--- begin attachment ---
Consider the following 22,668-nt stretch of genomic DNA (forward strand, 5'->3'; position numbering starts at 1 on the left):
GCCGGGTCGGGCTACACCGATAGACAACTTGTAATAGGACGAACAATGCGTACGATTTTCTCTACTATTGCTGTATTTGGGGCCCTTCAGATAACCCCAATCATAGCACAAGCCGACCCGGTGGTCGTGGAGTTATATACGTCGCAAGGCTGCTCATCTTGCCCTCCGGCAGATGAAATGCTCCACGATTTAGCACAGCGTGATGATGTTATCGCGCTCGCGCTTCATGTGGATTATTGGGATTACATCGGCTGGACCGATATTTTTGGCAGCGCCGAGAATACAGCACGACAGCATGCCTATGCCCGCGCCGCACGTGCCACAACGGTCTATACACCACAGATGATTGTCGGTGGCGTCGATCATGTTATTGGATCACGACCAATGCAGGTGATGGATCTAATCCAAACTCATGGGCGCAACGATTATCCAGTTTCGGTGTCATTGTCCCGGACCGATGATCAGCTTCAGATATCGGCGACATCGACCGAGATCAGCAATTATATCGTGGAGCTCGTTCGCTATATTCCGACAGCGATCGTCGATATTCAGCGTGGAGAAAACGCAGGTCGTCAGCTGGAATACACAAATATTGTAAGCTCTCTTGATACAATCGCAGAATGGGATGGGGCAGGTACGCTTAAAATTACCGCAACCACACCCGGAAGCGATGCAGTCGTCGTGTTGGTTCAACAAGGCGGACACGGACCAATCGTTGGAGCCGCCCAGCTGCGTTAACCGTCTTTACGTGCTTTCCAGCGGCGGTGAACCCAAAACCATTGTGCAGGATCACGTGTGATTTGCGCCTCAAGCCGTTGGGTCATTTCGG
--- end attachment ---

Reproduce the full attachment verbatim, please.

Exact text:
Consider the following 22,668-nt stretch of genomic DNA (forward strand, 5'->3'; position numbering starts at 1 on the left):
GCCGGGTCGGGCTACACCGATAGACAACTTGTAATAGGACGAACAATGCGTACGATTTTCTCTACTATTGCTGTATTTGGGGCCCTTCAGATAACCCCAATCATAGCACAAGCCGACCCGGTGGTCGTGGAGTTATATACGTCGCAAGGCTGCTCATCTTGCCCTCCGGCAGATGAAATGCTCCACGATTTAGCACAGCGTGATGATGTTATCGCGCTCGCGCTTCATGTGGATTATTGGGATTACATCGGCTGGACCGATATTTTTGGCAGCGCCGAGAATACAGCACGACAGCATGCCTATGCCCGCGCCGCACGTGCCACAACGGTCTATACACCACAGATGATTGTCGGTGGCGTCGATCATGTTATTGGATCACGACCAATGCAGGTGATGGATCTAATCCAAACTCATGGGCGCAACGATTATCCAGTTTCGGTGTCATTGTCCCGGACCGATGATCAGCTTCAGATATCGGCGACATCGACCGAGATCAGCAATTATATCGTGGAGCTCGTTCGCTATATTCCGACAGCGATCGTCGATATTCAGCGTGGAGAAAACGCAGGTCGTCAGCTGGAATACACAAATATTGTAAGCTCTCTTGATACAATCGCAGAATGGGATGGGGCAGGTACGCTTAAAATTACCGCAACCACACCCGGAAGCGATGCAGTCGTCGTGTTGGTTCAACAAGGCGGACACGGACCAATCGTTGGAGCCGCCCAGCTGCGTTAACCGTCTTTACGTGCTTTCCAGCGGCGGTGAACCCAAAACCATTGTGCAGGATCACGTGTGATTTGCGCCTCAAGCCGTTGGGTCATTTCGG